However, Sims also conducted medical experiments on enslaved Black women that ultimately resulted in a technique to repair vesicovaginal fistula, an opening that can develop between the vaginal wall and the bladder or large intestine, sometimes as a result of childbirth. The enslaved Black women were stripped completely naked and examined on all fours, as Sims and other physicians took turns using a specially created speculum that enabled full viewing of the vagina. Private citizens were also allowed to watch these experiments and they, too, were invited to witness the full exposure of enslaved women’s vaginas.

Sims conducted his experiments without anesthesia, despite the fact that ether was known and in use by the time he performed later surgeries. Black women were denied anesthesia on the grounds that Black people did not feel pain in the same ways that White people felt pain, a perception that still exists today. For example, one study found that when people viewed images of Blacks receiving painful stimuli, like needle pricks, they responded with less empathy than when they viewed similar images of White people in pain.

Sexual violence in a court of law

In New York in 1925, another historical example shows how Black women’s exposed bodies have been treated with indifference. Kip Rhinelander, a member of New York’s high society, was set to wed Alice Beatrice Jones, a working-class biracial woman. Their union drew national attention.

Although New York did not legally prohibit interracial marriage as other states did at that time, society strongly disapproved of interracial marriage.

Once their marriage was made public, Kip filed for divorce on the grounds of fraud. The salient question in the divorce hearing was whether Kip knew that Alice was Black at the time of their marriage.

In order to answer that question, Alice’s attorney suggested that Alice bare her breasts in front of the all-White male jury, judge and attorneys in order to prove her racial identity. By viewing the shading of her areolas and legs, he said, the jurors could assess whether Kip – who had admitted to premarital sex with her – should have known her racial identity.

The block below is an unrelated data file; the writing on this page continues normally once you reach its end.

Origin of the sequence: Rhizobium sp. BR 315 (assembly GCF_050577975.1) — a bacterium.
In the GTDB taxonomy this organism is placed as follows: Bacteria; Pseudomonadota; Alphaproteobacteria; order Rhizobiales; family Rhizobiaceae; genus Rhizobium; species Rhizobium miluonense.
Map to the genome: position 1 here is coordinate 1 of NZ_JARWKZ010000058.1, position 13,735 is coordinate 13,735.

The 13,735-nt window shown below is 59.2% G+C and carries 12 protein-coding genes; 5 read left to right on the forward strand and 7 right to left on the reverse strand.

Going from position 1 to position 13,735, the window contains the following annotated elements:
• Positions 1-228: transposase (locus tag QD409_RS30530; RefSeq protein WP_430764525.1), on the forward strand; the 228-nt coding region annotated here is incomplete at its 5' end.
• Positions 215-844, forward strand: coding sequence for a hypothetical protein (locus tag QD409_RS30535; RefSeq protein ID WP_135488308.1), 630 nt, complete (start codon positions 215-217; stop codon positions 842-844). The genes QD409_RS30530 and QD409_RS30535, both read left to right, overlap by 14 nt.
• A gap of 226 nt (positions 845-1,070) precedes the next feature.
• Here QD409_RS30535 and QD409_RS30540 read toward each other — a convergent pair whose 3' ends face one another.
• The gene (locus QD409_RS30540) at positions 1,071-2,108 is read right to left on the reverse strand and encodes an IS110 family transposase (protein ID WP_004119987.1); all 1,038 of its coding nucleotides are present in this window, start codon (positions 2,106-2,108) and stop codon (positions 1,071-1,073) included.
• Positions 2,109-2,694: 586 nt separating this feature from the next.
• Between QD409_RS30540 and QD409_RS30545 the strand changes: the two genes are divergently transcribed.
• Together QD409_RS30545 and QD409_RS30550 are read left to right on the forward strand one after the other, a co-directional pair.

The judge directed Alice to follow through. Neither Alice Rhinelander’s tears nor her connection to a prominent White family could save her from the indignity of forced nudity in front of strangers. Ultimately, the jury decided that Alice was, in fact, “of colored blood” and that she did not conceal or misrepresent her racial identity.

The past is present

The hostility to Black women’s bodily privacy and dignity in these examples isn’t accidental. Rather, it is part of the history of how Black women have been cast in U.S. society.

In the Sims and Rhinelander examples, the legal status of enslavement and weight of the court validated the coercive display of Black women’s bodies. The Department of Justice found that the Baltimore police used the weight of their badges to force compliance with public strip searches. Likewise, in the Waffle House example, although Clemons’ initial exposure may not have been intentional, the police responded to her cries and her attempts to cover herself by using their authority to threaten her with further harm.

This is a unique form of sexual violence experienced by Black women. The convergence of race and gender in Black women’s lives has created the social conditions in which Black women are coerced and often expected, under threat of punishment by the government, to suffer the exposure of intimate body parts.

The ConversationRace and gender converge in Black women’s lives and have created the social conditions under which Black women are coerced and expected to suffer the exposure of intimate body parts, or else face punishment. If movements like #MeToo are serious about combating sexual violence, then they have to also understand these practices as sexual violence.

Editor’s note: This article was originally published on The Conversation. Read the original article.


Yolonda Wilson, Assistant Professor of Philosophy, Howard University